Employers seek changes to IR Bill

by 15 Dec 2008

EMPLOYER GROUPS have expressed concern at the prospect of additional workplace regulation and labour costs at a time of global eco nomic crisis, a forecast rise in unem ployment and a downturn in domestic business activity.

A recent meeting of the Australian Chamber of Commerce and Industry (ACCI) and senior industrial relations executives from other employer groups and industry associations identified sig nificant areas in which the Fair Work Bill needed amendment, said Peter Anderson, chief executive of the ACCI.

He said these included: a bargaining process skewed to union rights; higher wages and conditions in modern awards; new industrial rules affecting outsourcing, redundancies and the sale of businesses; wider union entry rights; adverse impacts for investment cer tainty and stable industrial relations in some sectors; and unnecessarily broad scope for compulsory arbitration of agreements.

“The meeting also considered it likely that the unfair dismissal system would still generate ‘go away’ money – unless the proposed Fair Dismissal Code is given more standing,” Anderson said.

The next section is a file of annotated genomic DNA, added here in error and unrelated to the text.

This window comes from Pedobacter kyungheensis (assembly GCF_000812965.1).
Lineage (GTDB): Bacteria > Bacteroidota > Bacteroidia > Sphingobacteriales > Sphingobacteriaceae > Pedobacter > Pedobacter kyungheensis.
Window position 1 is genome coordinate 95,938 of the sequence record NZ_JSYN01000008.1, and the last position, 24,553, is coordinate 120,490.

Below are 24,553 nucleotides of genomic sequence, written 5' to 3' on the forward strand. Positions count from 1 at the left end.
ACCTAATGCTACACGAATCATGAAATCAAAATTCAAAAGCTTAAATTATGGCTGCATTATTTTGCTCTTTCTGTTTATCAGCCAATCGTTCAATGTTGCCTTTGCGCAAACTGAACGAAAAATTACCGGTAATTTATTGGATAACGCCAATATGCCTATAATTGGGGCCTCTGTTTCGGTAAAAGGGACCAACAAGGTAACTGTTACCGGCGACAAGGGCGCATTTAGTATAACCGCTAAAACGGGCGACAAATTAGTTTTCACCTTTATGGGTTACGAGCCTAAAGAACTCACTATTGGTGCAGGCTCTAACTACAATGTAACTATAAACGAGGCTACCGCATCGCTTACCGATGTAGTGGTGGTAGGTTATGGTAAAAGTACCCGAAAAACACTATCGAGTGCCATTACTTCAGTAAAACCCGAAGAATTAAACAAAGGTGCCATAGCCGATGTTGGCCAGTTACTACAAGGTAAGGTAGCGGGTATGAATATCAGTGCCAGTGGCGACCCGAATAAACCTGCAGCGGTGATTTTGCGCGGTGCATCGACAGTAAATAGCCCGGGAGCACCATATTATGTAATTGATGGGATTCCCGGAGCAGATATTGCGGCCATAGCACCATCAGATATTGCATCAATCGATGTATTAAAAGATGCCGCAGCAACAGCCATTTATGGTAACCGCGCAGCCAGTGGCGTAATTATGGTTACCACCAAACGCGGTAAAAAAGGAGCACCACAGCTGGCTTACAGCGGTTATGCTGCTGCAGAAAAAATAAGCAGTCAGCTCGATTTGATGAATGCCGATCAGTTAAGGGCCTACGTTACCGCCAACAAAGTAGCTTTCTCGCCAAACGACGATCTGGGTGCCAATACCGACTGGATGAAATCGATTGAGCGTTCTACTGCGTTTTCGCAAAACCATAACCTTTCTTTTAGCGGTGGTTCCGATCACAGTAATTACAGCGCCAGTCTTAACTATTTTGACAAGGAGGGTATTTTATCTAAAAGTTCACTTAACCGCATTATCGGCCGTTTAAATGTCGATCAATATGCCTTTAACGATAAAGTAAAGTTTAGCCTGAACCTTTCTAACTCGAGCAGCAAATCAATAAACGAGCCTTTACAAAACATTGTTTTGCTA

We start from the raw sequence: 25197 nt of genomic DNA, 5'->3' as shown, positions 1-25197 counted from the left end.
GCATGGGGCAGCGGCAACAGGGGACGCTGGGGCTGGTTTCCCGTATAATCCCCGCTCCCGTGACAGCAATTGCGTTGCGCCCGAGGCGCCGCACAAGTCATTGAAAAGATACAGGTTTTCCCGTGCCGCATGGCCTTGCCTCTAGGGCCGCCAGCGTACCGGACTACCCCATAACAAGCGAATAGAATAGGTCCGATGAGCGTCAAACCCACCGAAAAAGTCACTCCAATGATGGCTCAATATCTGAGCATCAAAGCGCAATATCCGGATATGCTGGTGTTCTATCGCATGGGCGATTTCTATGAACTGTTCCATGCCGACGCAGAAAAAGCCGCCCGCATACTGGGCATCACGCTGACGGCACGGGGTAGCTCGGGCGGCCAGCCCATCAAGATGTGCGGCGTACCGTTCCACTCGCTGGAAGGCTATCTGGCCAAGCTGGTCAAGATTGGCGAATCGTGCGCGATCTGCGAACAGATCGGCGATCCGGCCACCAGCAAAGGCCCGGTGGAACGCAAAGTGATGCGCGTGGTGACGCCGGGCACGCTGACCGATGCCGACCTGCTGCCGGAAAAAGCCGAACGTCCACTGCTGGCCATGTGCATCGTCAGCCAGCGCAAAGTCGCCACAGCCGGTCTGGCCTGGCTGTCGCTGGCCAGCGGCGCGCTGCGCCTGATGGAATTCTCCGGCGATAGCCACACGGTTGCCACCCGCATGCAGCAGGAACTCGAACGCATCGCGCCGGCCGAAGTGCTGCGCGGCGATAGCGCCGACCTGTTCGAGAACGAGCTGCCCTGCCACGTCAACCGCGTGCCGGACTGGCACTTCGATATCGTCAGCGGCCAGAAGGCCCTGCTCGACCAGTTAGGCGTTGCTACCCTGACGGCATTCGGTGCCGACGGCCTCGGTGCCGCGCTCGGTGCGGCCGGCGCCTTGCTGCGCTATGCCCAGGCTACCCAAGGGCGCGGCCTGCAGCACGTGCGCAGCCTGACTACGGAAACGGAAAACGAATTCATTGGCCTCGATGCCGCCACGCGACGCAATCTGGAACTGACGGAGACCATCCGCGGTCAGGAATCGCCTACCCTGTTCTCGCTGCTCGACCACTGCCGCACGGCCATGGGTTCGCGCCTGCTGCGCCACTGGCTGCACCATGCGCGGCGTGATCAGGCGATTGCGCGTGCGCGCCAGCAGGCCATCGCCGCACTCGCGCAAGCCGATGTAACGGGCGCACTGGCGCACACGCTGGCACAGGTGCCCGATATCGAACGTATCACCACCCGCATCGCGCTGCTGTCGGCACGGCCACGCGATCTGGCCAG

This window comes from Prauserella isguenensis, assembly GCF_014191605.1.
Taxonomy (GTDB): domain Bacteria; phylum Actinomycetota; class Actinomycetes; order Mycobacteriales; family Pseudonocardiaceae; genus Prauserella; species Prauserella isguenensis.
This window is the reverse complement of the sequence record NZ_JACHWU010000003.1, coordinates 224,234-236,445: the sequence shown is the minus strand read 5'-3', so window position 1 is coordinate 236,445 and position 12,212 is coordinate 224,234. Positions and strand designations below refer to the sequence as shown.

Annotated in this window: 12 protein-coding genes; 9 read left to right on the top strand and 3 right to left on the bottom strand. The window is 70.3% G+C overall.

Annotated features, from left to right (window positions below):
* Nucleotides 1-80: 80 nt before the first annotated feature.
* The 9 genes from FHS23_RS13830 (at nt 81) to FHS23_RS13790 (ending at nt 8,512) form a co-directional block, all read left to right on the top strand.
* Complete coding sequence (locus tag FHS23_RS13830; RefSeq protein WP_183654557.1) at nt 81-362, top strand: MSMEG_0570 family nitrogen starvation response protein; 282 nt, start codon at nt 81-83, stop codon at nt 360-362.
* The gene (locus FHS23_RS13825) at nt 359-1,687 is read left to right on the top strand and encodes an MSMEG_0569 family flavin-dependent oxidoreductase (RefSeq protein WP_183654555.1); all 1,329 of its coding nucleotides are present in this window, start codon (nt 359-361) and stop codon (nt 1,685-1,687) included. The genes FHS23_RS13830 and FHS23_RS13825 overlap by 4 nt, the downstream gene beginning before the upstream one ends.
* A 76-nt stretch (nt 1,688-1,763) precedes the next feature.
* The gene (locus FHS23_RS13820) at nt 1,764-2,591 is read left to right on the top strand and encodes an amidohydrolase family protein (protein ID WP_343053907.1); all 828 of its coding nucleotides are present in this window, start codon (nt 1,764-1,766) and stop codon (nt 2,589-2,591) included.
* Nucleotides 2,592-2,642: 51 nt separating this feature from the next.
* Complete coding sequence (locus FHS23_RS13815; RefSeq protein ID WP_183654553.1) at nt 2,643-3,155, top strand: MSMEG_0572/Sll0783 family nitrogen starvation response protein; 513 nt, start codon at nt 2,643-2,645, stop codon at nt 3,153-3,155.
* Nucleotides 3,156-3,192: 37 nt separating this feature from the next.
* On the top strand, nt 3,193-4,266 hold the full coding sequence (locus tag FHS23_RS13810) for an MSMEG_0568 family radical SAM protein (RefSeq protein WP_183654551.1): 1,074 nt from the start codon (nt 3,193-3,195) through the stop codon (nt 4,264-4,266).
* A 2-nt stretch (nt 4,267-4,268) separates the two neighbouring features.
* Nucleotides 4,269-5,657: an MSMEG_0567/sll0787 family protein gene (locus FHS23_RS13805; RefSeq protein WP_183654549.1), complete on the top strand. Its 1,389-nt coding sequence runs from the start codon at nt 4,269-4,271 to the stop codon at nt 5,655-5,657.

“The accumulation of these con cerns made the Bill unbalanced in its current form and unlikely to lead to a productivity boost that could fund the higher business costs. They were capable of resolution by sensible amendments being considered and adopted by the parliament.”

Workplace regulation does impact on economic activity, according to Anderson, and feeds into the hiring intentions of employers. “Though some changes are warranted to exist ing laws, the Fair Work Bill has a heavy emphasis on new employee and union rights,” he said.

“Over time, these rights impose costs. In some sectors they will be sig nificant. In each business they have to be paid for.”

However, ACTU president Sharan Burrow said the proposed legislation would deliver an industrial umpire with powers to settle intractable dis putes as well as a new role for the courts to enforce awards and the National Employment Standards.

Burrow also said that new collec tive bargaining rights will help protect the income and jobs of working Aus tralians in an uncertain economic envi ronment, and welcomed the ban on further use of Australian Workplace Agreements, and a requirement that existing AWAs must comply with new national standards.

For more information on Forward with Fairness, see page 16


Most Read